A couple of days later, the youngster Michener believed he had saved from drowning came and punched him in the nose.
"Saved my life? You nearly drowned me. Got in my way as I was making it to shore," the boy said to Michener.
That was the end of a friendship, and as Michener wrote, "I was left to ruminate, at that early age, on the vagaries of the printed word, a mystery which still perplexes me."
While Michener continues at 90 to ponder this mystery, millions of readers are left to their own ruminations on the millions of printed words produced by this remarkable writer who decided to spend his final years in Texas.
(February 7, 1997)
The best history of African-American Texans -- out of print for years -- has been republished and expanded.
In 1971, the publishing company operated by the late Texas bookman John H. Jenkins brought out Alwyn Barr's "Black Texans," a book well-received at the time as the best overview of black history in Texas and long overdue. At the time, historian Joe B. Frantz correctly predicted the book would "likely be the orientation book of persons writing on [Texas blacks] for years to come."
Despite its critical acclaim, however, the book went out of print. In 1983, more than a decade after its publication, the man who had first brought it out proclaimed "Black Texans" a fundamental work in his book "Basic Texas Books." This further increased demand for it, of course. But even though Jenkins was touting one of his own books, all modesty aside, he was right.
Now, more than a quarter century after its publication, "Black Texans" is back into print in an affordable ($15.95) trade paperback issued by the University of Oklahoma Press. Not only that, its author, a history professor at Texas Tech University, has added a new chapter to cover the major developments in black history in Texas since his book first was published.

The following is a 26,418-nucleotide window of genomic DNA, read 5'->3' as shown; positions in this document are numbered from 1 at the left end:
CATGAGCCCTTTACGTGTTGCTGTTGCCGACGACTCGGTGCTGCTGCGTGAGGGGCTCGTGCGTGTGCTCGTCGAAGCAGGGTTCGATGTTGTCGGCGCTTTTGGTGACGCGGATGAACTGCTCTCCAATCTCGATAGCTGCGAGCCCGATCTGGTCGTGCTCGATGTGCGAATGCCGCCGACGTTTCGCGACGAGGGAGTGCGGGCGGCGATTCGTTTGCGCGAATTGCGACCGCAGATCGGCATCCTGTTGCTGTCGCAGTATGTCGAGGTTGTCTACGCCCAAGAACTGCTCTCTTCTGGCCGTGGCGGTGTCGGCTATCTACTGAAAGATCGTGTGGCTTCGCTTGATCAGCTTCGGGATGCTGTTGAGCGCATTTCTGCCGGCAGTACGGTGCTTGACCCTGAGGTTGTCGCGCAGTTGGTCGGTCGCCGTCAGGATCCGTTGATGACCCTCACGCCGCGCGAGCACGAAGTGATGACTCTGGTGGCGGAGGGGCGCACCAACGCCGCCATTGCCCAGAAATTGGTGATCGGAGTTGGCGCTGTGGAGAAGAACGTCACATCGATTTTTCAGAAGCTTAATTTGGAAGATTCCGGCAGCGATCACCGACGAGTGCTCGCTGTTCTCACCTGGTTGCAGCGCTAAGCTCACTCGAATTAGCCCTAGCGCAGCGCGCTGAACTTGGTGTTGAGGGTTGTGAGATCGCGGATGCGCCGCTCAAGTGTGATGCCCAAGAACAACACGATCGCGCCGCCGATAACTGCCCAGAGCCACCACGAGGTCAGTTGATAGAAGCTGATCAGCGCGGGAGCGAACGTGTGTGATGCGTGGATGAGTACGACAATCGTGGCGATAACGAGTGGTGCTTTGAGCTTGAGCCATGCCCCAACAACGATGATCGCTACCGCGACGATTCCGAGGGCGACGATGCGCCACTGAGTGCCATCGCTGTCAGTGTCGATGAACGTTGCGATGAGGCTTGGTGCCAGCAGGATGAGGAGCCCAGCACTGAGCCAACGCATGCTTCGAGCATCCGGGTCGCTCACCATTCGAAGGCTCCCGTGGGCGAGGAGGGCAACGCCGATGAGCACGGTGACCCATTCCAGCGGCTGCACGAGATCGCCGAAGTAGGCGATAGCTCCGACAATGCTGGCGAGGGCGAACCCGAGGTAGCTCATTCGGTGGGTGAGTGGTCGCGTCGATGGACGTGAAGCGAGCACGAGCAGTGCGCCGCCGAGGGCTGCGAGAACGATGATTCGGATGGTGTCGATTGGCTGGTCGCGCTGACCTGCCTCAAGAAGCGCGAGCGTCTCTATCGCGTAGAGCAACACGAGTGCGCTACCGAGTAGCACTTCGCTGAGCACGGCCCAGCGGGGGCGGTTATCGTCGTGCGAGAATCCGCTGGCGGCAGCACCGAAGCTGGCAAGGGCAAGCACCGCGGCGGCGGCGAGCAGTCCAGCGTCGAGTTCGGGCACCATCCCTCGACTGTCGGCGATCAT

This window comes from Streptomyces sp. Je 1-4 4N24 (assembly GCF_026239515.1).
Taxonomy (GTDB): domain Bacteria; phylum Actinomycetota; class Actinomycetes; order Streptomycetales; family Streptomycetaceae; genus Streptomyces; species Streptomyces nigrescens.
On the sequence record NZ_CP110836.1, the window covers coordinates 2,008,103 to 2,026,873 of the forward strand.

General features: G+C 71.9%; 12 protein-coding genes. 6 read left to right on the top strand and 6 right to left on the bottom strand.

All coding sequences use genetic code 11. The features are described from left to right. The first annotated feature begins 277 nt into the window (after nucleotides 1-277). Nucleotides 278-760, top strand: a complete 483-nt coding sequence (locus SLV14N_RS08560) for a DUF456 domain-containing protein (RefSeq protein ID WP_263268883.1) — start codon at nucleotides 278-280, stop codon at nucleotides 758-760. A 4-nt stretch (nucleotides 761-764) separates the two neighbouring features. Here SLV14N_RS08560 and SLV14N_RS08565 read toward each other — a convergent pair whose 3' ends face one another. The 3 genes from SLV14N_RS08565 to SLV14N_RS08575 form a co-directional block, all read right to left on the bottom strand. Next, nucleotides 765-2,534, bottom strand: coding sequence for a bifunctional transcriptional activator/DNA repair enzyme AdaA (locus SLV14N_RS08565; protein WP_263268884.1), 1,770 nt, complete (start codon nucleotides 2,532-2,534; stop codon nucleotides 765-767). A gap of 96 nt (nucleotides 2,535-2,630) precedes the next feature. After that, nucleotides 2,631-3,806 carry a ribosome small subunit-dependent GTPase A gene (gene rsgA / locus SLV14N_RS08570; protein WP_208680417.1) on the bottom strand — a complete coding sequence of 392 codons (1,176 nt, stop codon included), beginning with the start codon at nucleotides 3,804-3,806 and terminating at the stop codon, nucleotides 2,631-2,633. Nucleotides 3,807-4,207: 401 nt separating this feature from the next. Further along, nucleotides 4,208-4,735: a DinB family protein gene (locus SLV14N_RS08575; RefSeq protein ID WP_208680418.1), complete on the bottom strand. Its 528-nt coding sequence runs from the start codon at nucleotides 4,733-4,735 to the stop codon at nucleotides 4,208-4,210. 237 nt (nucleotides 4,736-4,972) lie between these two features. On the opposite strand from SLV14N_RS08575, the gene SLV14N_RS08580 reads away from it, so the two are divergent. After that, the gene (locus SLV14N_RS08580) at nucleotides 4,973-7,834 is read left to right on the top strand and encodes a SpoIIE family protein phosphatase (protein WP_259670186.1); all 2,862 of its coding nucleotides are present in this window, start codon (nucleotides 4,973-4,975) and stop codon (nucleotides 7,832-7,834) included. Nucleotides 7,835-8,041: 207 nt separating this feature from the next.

"Black Texans" also features a new preface and a revised index, making this new edition all the more useful. Though the first edition was a hardback, and the second edition is available only in paper, OU's new edition essentially relegates the 1971 book to mere collector's item status. The second edition will be the one to turn to for the best understanding of African-American history in Texas.
In fact, as Barr points out, the story of Texas' blacks goes back as far as the beginning of European exploration of Texas. A black slave named Estevan accompanied Cabeza de Vaca on his journey across Texas four centuries ago.
Barr's well-done book shows that blacks went on to play an important role in the development of Texas. Twenty to twenty-five percent of the cowboys who pushed cattle from Texas to the railhead in Kansas during the 1870s were black. This mass movement of Texas cattle has been credited with restoring the state's economy following the Civil War.
Much of what is known about slave life in Texas comes from interviews with former slaves done during the Depression by writers hired by the Works Progress Administration. Narratives collected from Texas slaves were published by Bill Wittliff's (cq) Encino Press in 1974. OU Press has now published "The WPA Oklahoma Slave Narratives," a similar collection of the recollections of former slaves who had moved to Oklahoma.
Edited by T. Lindsay Baker and Julie P. Baker, the 543-page book is available for $49.50 in hardback, $24.95 in paper.
Many of those interviewed by the WPA workers had come to Oklahoma from Texas after emancipation in 1865, but some had been slaves not of white people, but Native Americans in the Indian Territory. Cherokees, Chickasaws, Choctaws and Creeks all were known to have held slaves.
The narratives are both fascinating and chilling. One woman, born on a planation near the East Texas community of Marshall, recalled how slaves dreaded nightfall. "Patrollers" carrying pine tar torches walked through the slave quarters periodically during the night looking for anyone who was not indoors. Any slave found out at night was whipped, she recalled.
Some 200,000 blacks fought in the war that ended slavery. After the Civil War, the Army had two black cavalry regiments, the 9th and the 10th, and two black infantry regiments, the 24th and 25th.
OU Press has reprinted the best book on those black foot soldiers, "The Black Infantry in the West, 1869-1891" by Arlen L. Fowler. The 167-page book, first published in 1971, sells for $12.95 in paper.
A final book dealing with African-Americans in Texas is "Juneteenth Texas: Essays in African-American Folklore." Edited by Francis E. Abernethy, Patrick B. Mullen and Alan B. Govenar, the 364-page hardback is the latest volume published for the Texas Folklore Society by the University of North Texas Press. The book sells for $29.95.
Named for the African-American holiday that commemorates the day Texas blacks first heard they had been freed (June 19, 1865), this collection covers everything from a discussion of the food slaves ate to the story of Bongo Joe, the colorful character who until the late 1980s was part of the night scene in downtown San Antonio.